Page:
Twice this week on my bike commutes home I have found myself humming a random tune. Each time the tune was one I had invented and made up as I rode along, yet both times I ended up singing this oldies tune:
Bobby Darin’s Dream Lover.
Biking usually clears my mind. As daily bike commuter Phil Day from Chicago’s PBS station WTTW said in this updated segment about winter biking: “All you think about is what’s right in front of you.” ….and nothing else matters.
He’s right. Yet I often find my mind straying to random tunes or to thoughts of the tasks I have to do or any other number of meanderings. Most of the time the thoughts are fleeting and gone by the time I arrive at my destination.
Unfortunately all it takes is one such thought to distract me and cause a split second of lost focus. In fact just last week I nearly wiped out when my front wheel evidently caught a crevice in the road and I found myself suddenly struggling to recover my balance and stay upright…. My mind had wandered to my work “to do” list and thoughts about the impending winter weather and pondering just how frozen the roads felt below my bike tires; my last thought before I was in recovery mode was “it would probably really hurt to go down on this frozen ground”. One moment and one bad move = a close call.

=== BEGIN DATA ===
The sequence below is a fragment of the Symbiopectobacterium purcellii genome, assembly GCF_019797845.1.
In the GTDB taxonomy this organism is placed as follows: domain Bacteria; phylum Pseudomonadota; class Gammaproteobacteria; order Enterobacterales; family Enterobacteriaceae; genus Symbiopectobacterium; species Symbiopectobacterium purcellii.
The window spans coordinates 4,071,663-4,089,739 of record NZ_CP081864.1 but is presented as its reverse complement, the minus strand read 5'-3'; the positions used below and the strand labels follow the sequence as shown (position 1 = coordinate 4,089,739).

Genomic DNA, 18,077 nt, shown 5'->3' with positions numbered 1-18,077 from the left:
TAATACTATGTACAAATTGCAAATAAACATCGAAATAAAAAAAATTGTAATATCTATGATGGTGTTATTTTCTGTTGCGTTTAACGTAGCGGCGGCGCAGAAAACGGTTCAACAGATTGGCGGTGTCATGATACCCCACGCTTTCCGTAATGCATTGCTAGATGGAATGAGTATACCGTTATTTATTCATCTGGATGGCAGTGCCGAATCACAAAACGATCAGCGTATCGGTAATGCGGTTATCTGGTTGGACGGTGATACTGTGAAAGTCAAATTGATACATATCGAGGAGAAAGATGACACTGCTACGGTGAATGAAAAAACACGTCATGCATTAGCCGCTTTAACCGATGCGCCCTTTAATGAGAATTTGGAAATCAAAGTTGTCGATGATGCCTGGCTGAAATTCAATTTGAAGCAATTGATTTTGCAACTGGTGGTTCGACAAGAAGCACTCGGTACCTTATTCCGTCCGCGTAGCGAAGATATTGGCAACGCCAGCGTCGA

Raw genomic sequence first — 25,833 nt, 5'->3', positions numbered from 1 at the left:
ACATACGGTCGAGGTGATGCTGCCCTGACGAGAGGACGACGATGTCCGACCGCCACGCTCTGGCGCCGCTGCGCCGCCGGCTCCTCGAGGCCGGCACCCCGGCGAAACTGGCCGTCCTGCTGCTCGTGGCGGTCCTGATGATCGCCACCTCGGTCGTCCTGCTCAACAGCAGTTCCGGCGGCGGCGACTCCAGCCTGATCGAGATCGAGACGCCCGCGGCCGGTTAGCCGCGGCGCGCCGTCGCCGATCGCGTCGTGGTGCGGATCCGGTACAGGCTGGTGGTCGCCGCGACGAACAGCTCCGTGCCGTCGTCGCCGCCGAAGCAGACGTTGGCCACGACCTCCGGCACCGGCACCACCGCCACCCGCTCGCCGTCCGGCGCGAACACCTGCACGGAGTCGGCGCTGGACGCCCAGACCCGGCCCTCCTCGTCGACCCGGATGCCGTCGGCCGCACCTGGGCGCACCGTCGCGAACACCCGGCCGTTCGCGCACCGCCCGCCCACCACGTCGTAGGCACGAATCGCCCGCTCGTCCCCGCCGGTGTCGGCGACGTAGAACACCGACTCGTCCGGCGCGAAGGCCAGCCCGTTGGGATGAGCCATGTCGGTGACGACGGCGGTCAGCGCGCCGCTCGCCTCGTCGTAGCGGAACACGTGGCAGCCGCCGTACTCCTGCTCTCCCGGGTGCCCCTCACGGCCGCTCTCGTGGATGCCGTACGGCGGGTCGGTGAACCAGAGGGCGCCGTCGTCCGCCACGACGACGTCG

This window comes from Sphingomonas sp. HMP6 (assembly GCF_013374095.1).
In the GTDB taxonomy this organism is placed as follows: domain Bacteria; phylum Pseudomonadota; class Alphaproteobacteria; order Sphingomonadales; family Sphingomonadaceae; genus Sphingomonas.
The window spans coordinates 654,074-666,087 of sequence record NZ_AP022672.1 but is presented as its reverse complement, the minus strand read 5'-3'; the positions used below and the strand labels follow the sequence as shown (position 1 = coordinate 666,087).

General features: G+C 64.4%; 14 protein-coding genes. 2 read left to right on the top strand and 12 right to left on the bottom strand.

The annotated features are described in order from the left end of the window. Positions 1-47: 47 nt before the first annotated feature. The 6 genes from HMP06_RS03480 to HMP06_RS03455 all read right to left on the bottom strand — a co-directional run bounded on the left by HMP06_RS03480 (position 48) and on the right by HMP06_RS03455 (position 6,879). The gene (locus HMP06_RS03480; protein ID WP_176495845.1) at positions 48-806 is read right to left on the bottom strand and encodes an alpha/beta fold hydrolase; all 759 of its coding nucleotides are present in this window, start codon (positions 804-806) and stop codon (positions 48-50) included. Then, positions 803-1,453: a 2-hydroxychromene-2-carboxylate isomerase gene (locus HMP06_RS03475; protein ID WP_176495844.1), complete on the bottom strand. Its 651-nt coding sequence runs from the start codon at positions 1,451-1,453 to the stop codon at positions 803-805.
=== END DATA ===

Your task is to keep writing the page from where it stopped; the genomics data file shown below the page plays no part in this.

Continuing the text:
We’ve posted about making such mistakes in the past and I even alerted cyclists to stay alert back when I was profiled (I could use some of my own advice sometimes).
Yet, I will continue to daydream, hopefully not about what I have to do at work that day or what I have to do when I get home. RL has listed all of his random thoughts while bike commuting. I’ll just keep singing wistful songs to myself. Who needs an iPod and headphones when I can entertain myself? In winter, I don’t even have to worry about someone in a car hearing my off-key humming; their windows are closed up tight.
What do you “muse” about during your bike riding commutes?